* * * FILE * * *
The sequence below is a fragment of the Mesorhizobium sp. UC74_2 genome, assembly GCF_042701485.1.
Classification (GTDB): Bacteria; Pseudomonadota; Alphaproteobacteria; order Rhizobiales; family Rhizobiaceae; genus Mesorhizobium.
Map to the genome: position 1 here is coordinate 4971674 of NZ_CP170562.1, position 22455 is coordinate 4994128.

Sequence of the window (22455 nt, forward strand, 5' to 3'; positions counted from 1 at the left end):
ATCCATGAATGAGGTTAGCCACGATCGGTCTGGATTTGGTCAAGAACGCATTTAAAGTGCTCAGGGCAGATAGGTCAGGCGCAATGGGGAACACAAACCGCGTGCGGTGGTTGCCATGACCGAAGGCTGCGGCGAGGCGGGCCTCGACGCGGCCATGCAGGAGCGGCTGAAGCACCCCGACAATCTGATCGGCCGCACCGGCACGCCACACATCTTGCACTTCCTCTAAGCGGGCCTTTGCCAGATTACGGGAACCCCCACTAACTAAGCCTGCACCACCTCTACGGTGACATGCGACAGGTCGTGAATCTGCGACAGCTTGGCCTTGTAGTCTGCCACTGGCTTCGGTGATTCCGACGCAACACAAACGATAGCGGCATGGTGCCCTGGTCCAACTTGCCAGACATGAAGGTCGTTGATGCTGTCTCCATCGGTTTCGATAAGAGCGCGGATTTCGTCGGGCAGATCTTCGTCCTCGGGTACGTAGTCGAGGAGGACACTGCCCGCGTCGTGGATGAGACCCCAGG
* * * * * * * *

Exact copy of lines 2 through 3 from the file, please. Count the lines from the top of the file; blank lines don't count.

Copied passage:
Classification (GTDB): Bacteria; Pseudomonadota; Alphaproteobacteria; order Rhizobiales; family Rhizobiaceae; genus Mesorhizobium.
Map to the genome: position 1 here is coordinate 4971674 of NZ_CP170562.1, position 22455 is coordinate 4994128.